“The hell! I saw the stage three hours ago, not a hundred yards from where I’m standing now!”
by Joey Lovato
People bustle about outside the Las Vegas Container Park on a Sunday afternoon, flanked by flashy murals that stretch up to four stories tall. A giant praying mantis sculpture looms above the scene, blowing fire every few minutes toward the visitors below.
On the Strip, flashing billboards and street performers stand in front of immaculate fountains and imaginative casinos. Just a few miles outside of town there’s the Seven Magic Mountains art installation, which attracted about 120,000 people last year.
Further into the desert north of town, looking down on the ghost town of Rhyolite, are haunting statues of desert ghosts by Albert Szukalski. And farther still outside of Goldfield are graffiti-covered cars with their noses buried in the dirt — the International Car Forest of the Last Church.
Southern Nevada, a bastion of artistic attractions, remains one of the largest metropolitan areas in the U.S. without an accredited art museum.
But that could all change soon.
How Virginia City Became An Old West
by Alicia Barber
Today, Virginia City, Nevada attracts more than two million visitors each year. But that wasn’t always the case. In this segment of “Time & Place,” Alicia Barber explains how early promoters helped turn the historic mining town into a national tourist destination.
In the warmer months, C Street in Virginia City is jam-packed with tourists who cannot get enough of its historic western charm. It’s a far cry from the years prior to World War II, when the town seemed practically abandoned. Once the largest community in Nevada, Virginia City had been losing population ever since the mines of the Comstock began to decline back in the 1880’s.
By the 1930’s, the town had only a few hundred residents, but some saw the potential for a new bonanza. Tourism was on the upswing in nearby Reno thanks to the state’s legalization of gambling and the six-week divorce. Visitors just needed to be persuaded to make their way up to the Comstock.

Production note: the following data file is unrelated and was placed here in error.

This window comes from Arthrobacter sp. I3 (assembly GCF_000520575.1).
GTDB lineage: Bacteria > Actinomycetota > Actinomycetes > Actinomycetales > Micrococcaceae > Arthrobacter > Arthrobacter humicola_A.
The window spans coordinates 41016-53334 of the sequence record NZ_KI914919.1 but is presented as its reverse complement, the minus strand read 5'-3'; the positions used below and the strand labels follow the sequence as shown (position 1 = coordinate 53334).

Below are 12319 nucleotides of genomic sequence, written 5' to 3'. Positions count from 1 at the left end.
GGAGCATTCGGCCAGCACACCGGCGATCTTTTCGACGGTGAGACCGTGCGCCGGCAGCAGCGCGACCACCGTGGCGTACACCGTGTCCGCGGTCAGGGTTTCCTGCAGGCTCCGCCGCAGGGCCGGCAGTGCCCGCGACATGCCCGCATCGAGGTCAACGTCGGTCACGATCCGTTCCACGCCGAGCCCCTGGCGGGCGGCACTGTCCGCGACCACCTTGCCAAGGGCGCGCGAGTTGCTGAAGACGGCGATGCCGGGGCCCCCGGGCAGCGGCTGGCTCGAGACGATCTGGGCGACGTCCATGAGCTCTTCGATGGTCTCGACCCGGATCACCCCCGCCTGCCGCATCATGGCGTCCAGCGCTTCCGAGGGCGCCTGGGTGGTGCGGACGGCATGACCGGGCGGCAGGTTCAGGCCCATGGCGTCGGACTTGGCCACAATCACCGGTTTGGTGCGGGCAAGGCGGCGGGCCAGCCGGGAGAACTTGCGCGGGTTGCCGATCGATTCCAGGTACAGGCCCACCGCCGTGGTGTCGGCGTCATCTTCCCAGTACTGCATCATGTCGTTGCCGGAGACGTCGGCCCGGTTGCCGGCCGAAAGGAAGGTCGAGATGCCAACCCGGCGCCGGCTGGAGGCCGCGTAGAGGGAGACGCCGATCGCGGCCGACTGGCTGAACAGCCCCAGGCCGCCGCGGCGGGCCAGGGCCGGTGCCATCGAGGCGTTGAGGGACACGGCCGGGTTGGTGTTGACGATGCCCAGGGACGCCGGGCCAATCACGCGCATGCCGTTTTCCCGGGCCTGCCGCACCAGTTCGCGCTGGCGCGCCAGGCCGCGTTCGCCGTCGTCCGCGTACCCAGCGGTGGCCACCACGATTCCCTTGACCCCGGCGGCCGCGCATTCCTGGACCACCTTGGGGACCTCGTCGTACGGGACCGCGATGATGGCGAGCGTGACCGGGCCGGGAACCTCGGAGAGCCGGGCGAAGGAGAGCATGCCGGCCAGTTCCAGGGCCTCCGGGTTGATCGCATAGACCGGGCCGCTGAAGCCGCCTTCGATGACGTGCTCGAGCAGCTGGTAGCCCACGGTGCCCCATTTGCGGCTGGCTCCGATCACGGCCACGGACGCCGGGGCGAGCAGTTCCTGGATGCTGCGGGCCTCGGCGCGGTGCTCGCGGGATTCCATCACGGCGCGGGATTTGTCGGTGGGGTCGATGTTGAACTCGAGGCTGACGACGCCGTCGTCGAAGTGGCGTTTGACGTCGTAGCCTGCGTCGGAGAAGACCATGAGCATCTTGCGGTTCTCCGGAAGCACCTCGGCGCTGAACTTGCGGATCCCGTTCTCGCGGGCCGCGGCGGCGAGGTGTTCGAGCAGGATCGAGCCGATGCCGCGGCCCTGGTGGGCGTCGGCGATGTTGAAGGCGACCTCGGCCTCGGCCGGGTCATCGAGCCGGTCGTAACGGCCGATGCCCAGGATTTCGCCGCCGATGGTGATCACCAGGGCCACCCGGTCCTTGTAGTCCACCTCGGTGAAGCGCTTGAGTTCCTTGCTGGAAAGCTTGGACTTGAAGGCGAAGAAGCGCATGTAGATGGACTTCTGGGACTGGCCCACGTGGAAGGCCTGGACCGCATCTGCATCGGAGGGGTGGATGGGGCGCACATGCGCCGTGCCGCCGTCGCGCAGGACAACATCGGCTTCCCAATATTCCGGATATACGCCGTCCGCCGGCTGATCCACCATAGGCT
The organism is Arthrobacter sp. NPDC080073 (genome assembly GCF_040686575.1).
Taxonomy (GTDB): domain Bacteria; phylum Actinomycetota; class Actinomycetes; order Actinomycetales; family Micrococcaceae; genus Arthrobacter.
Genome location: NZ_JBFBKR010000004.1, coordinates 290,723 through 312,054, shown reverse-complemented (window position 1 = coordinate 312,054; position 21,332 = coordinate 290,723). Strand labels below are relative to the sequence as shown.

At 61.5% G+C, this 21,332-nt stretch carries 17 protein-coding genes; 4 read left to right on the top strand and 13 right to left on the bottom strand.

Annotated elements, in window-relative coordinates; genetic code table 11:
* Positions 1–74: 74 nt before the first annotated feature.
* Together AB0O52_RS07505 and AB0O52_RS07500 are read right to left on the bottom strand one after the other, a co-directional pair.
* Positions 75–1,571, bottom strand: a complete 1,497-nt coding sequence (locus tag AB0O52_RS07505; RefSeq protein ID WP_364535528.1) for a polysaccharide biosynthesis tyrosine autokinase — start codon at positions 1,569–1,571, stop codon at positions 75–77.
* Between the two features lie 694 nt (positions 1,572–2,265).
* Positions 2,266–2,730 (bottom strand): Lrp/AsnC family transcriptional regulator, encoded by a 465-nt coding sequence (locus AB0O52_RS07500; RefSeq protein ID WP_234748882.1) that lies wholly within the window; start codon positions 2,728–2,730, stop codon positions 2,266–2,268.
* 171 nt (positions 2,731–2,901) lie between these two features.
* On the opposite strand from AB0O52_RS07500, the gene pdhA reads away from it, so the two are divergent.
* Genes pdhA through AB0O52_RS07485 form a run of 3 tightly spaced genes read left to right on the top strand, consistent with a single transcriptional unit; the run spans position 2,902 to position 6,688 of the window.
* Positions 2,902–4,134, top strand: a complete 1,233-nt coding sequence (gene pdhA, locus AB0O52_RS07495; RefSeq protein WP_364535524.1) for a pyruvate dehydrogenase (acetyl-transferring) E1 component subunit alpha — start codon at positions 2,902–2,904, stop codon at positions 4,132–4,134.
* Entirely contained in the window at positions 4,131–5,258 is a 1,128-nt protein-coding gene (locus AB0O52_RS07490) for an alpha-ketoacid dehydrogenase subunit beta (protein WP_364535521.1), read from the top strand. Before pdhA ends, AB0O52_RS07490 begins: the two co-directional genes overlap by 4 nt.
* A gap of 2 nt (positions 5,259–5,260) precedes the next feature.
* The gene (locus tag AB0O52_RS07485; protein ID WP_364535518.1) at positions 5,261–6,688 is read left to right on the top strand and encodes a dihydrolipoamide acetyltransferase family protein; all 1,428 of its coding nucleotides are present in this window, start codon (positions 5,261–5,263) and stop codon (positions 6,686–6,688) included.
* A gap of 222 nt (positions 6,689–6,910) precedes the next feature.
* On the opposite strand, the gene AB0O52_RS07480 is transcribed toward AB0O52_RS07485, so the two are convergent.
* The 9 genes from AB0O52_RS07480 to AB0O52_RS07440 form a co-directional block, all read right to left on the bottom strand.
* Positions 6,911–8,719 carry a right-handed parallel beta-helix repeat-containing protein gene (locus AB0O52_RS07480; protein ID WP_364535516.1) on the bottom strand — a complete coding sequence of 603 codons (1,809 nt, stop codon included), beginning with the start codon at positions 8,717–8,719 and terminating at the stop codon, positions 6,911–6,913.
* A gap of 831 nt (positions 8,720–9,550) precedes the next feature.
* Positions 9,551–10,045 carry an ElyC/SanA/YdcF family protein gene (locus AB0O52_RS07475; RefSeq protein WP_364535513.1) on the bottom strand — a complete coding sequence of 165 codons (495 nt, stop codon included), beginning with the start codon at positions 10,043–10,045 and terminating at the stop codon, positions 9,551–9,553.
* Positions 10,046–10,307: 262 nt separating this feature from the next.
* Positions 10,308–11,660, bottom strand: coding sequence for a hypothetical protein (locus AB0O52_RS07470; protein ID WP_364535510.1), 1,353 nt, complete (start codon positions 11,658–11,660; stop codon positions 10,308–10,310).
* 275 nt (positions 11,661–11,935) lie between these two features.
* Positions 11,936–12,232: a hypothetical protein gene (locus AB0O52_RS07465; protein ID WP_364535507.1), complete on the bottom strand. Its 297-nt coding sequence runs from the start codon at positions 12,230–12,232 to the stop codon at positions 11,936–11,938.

While we’re in a reflective mood, let’s remember that 2014 was Nevada’s 150th year, and that we actually got some pleasure from celebrating it. There were 500 sanctioned events of all kinds over the course of the year that ended on Nevada Day, October 31, and they took place all over the state.
Overheard at the Artisan Cafe in Carson City — “If an elephant has its foot on the tail of a mouse and you say that you are neutral, the mouse will not appreciate your neutrality.
from the Las Vegas Ski & Snowboard Resort
and all of us at the Nevada Travel Network
The 20th annual Governor’s Conference on Tourism ran its brief course at Caesars Palace in Las Vegas. Twenty years ago I was one of the half-dozen Tourism staffers scurrying around the Riviera Hotel in Las Vegas seeing to the needs of 317 attendees at that first Conference, a large proportion of them government employees.
This year there were about 800 on hand, down somewhat from the pre-9/11 high of about 1000. Governor Guinn delivered a speech, Lt. Governor Hunt announced a new Nevada office opening in Beijing in 2004, and there were presentations by the Usual Suspects. But it wasn’t the Tourismic oratory that made this Conference exceptional, it was Deepak Chopra.
When I’d seen his name on the agenda I’d wondered what in the world he had to say to us about Tourism. The answer turned out to be: nothing.
That’s what was so great about it. He spoke instead about overthrowing the superstition of materialism, of the way the human mind exists in every cell of the body, and how coincidence is a glimpse of the universal mind. He delivered us into a realm of science-based spirituality, far more interesting than we had any right to expect, and light-years beyond the bottom line.
Parting Shot —
Virginia City after a midsummer thundershower